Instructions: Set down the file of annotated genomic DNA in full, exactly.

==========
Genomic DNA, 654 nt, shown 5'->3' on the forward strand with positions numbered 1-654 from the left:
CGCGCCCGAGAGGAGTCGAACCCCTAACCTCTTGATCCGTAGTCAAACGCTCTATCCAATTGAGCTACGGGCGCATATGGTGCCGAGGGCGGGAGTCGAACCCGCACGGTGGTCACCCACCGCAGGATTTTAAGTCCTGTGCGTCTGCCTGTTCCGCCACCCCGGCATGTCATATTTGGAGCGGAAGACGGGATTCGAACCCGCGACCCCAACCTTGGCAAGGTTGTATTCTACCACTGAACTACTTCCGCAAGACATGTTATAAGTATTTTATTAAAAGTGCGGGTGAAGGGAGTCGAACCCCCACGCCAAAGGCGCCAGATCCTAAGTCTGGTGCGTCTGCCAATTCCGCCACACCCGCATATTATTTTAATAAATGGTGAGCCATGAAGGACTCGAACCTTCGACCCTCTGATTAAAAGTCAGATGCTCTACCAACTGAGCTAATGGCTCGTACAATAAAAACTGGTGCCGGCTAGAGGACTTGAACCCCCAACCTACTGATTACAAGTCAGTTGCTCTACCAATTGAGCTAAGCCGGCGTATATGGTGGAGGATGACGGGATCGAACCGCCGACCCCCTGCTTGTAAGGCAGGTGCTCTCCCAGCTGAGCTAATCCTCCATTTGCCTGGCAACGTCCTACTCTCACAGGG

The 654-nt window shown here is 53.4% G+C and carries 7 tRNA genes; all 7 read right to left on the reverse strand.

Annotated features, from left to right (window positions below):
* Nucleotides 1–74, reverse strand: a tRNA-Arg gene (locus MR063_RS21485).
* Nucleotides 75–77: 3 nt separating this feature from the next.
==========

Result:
Genomic DNA, 654 nt, shown 5'->3' on the forward strand with positions numbered 1-654 from the left:
CGCGCCCGAGAGGAGTCGAACCCCTAACCTCTTGATCCGTAGTCAAACGCTCTATCCAATTGAGCTACGGGCGCATATGGTGCCGAGGGCGGGAGTCGAACCCGCACGGTGGTCACCCACCGCAGGATTTTAAGTCCTGTGCGTCTGCCTGTTCCGCCACCCCGGCATGTCATATTTGGAGCGGAAGACGGGATTCGAACCCGCGACCCCAACCTTGGCAAGGTTGTATTCTACCACTGAACTACTTCCGCAAGACATGTTATAAGTATTTTATTAAAAGTGCGGGTGAAGGGAGTCGAACCCCCACGCCAAAGGCGCCAGATCCTAAGTCTGGTGCGTCTGCCAATTCCGCCACACCCGCATATTATTTTAATAAATGGTGAGCCATGAAGGACTCGAACCTTCGACCCTCTGATTAAAAGTCAGATGCTCTACCAACTGAGCTAATGGCTCGTACAATAAAAACTGGTGCCGGCTAGAGGACTTGAACCCCCAACCTACTGATTACAAGTCAGTTGCTCTACCAATTGAGCTAAGCCGGCGTATATGGTGGAGGATGACGGGATCGAACCGCCGACCCCCTGCTTGTAAGGCAGGTGCTCTCCCAGCTGAGCTAATCCTCCATTTGCCTGGCAACGTCCTACTCTCACAGGG

The 654-nt window shown here is 53.4% G+C and carries 7 tRNA genes; all 7 read right to left on the reverse strand.

Annotated features, from left to right (window positions below):
* Nucleotides 1–74, reverse strand: a tRNA-Arg gene (locus MR063_RS21485).
* Nucleotides 75–77: 3 nt separating this feature from the next.